Hello All —
I love this time of year! Just looking at all the pristine notebooks and pens in the store aisles gives me a rush. Not to mention the fall fashions — the hunt for the perfect near-flat boot sends chills up my spine. And these are just the material signs that change is afoot. What a great season to embark on a real, true redesign or reassessment of your life. Contact me for a consultation and let’s talk about honest-to-goodness solutions to your most perplexing life issues.
So often I find myself trying to explain the concept of setting goals while simultaneously not limiting oneself. It’s part of being a life coach. September, it seems, is a good time to examine this. It’s a season of almost organic renewal as we move from one season to another, shedding the lazy days of summer for fresh and invigorating pursuits at work or school.
Let’s begin with the basics of goal-setting and take it from there. Say you want to create some goals to accomplish by the end of the year. Perhaps you want to have a good chunk of your book written and a much-needed financial structure in place. That’s two goals. Maybe No. 3 is about quality time for yourself. In addition to putting the deadline in place, you want these to be measurable and inspiring. They might read like this: 1.) 25,000 additional words completed on my manuscript, 2.) A workable financial plan that incorporates short- and long-term needs, 3.) Two hours of ME time per week.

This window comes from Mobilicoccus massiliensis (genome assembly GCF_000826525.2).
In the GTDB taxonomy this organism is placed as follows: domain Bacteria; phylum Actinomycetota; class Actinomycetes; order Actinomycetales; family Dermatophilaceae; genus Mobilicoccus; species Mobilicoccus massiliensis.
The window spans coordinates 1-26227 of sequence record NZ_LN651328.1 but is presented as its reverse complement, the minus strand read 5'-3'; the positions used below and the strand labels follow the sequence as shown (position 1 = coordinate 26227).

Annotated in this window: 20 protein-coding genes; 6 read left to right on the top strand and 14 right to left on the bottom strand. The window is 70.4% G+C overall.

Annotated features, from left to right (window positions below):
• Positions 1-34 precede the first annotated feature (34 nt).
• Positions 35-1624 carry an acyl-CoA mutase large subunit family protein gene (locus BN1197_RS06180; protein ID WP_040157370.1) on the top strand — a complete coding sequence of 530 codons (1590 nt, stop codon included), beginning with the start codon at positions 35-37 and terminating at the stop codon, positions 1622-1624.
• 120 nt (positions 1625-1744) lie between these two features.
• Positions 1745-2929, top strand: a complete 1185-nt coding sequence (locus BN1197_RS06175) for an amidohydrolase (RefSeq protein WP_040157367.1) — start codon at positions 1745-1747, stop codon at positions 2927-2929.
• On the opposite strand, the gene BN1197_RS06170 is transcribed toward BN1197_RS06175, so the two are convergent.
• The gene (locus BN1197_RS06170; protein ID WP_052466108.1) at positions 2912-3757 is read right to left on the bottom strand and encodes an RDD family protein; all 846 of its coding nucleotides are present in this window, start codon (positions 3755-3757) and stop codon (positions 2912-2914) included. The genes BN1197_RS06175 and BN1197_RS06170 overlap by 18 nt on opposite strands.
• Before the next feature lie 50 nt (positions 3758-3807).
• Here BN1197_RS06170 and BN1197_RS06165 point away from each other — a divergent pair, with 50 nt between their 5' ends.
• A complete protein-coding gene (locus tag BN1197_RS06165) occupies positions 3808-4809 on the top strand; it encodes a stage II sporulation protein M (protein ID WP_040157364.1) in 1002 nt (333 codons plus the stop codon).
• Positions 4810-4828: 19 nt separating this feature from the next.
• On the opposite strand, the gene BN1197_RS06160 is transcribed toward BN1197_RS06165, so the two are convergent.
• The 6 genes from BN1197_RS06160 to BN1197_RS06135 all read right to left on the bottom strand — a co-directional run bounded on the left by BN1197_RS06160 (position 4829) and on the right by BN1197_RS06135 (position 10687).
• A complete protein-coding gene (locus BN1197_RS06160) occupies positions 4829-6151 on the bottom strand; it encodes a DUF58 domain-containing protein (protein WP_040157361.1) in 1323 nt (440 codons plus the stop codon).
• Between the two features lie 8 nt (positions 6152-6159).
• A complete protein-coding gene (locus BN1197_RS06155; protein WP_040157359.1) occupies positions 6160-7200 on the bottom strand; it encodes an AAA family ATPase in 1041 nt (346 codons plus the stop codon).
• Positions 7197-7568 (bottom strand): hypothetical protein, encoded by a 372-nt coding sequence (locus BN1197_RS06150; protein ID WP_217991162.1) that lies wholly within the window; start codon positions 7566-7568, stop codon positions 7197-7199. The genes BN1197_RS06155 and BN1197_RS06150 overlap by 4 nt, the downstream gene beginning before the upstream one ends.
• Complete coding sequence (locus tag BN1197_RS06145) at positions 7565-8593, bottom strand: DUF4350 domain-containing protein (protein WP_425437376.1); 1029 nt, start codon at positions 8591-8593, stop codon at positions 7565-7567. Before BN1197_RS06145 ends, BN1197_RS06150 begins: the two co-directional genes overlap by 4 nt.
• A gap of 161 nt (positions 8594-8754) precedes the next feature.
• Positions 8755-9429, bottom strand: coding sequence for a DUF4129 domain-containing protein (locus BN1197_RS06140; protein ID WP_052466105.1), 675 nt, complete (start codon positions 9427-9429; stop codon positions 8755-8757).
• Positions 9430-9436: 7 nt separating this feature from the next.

Fabulous. But now let’s say your boss offers to send you to school for some classes that will augment and even elevate your professional life. That’s two evenings per week for a few months. However, it will surely cut into your writing time and your ME time. Do you look at this as something derailing you from your goals? Or do you remain open to a possibility you hadn’t thought of on your own? Is it tunnel vision to stay the course? Or are you displaying an intense focus and the ultimate in discipline?
As with so many things in life, the key is to strike a balance. Being open to others’ observations, suggestions and opportunities has actually accounted for almost every success story in my career. I have initially resisted — really resisted — so many things that have eventually become wonderful pieces of a professional life I’m proud of and that I continue to build on.
There are countless examples of others, famous and not, who tell a similar story. It’s up to each of us to write our own and stand proudly by each decision, lesson, setback and triumph.
Most importantly, we must see the big picture as we live in the moment. It’s the ideal way to live.
Most people achieved their greatest success one step beyond what looked like their greatest failure.